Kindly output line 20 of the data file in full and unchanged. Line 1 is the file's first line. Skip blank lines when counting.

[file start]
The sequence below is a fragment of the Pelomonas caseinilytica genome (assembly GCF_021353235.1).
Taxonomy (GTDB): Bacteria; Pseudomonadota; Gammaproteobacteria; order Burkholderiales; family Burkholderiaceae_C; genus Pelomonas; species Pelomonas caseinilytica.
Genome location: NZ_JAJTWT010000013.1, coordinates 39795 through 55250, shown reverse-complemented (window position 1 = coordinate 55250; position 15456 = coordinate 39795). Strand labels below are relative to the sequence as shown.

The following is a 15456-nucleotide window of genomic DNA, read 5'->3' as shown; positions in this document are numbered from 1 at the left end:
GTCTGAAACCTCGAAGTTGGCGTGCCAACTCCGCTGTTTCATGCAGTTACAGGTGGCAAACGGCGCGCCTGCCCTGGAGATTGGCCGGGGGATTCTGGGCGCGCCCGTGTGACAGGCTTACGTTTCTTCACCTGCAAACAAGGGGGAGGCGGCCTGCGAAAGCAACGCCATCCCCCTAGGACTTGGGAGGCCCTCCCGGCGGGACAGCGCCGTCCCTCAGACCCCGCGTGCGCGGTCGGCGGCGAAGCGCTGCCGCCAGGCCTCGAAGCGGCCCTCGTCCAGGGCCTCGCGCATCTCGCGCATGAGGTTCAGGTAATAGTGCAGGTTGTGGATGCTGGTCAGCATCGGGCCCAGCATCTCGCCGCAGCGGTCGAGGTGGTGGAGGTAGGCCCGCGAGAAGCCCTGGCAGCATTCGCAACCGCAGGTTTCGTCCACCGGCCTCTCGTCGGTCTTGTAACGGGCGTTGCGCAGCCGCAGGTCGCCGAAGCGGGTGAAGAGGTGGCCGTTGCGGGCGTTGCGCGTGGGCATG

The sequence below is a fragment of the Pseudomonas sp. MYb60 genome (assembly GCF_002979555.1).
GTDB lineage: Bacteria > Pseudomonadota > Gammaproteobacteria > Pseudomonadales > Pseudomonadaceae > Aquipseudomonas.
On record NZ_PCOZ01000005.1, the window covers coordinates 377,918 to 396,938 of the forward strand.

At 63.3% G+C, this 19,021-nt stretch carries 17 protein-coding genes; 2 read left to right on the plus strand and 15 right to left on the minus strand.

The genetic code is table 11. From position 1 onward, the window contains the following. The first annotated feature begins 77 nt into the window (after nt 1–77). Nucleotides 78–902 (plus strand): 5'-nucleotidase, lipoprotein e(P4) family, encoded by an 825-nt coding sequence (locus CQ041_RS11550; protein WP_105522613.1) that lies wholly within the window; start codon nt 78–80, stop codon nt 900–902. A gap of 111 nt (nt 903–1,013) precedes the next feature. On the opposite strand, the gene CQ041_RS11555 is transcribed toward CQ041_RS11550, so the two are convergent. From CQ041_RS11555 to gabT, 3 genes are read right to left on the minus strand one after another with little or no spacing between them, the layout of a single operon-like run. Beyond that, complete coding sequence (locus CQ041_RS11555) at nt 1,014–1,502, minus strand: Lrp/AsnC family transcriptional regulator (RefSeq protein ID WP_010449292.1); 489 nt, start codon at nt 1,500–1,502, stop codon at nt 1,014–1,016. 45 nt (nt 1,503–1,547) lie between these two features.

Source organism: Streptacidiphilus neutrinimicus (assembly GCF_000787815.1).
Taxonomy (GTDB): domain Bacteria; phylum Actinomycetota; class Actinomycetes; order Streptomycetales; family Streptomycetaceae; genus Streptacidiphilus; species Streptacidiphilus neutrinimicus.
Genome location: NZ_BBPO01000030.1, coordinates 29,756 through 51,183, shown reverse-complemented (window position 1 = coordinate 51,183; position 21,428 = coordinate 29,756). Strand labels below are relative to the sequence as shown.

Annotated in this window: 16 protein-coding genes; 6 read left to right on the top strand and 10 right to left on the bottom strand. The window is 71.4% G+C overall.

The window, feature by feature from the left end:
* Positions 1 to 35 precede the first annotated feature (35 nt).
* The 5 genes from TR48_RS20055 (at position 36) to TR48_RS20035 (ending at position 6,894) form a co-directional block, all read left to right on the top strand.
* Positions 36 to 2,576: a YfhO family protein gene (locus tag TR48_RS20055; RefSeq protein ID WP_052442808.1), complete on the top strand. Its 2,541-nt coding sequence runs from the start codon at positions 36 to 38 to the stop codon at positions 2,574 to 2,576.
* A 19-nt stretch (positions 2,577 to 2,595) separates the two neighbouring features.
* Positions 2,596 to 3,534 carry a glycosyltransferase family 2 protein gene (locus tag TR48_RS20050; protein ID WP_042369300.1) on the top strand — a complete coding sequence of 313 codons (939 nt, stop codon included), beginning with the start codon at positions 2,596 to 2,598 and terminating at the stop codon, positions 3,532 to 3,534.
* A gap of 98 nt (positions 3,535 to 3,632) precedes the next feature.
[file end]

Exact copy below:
* Positions 2,596 to 3,534 carry a glycosyltransferase family 2 protein gene (locus tag TR48_RS20050; protein ID WP_042369300.1) on the top strand — a complete coding sequence of 313 codons (939 nt, stop codon included), beginning with the start codon at positions 2,596 to 2,598 and terminating at the stop codon, positions 3,532 to 3,534.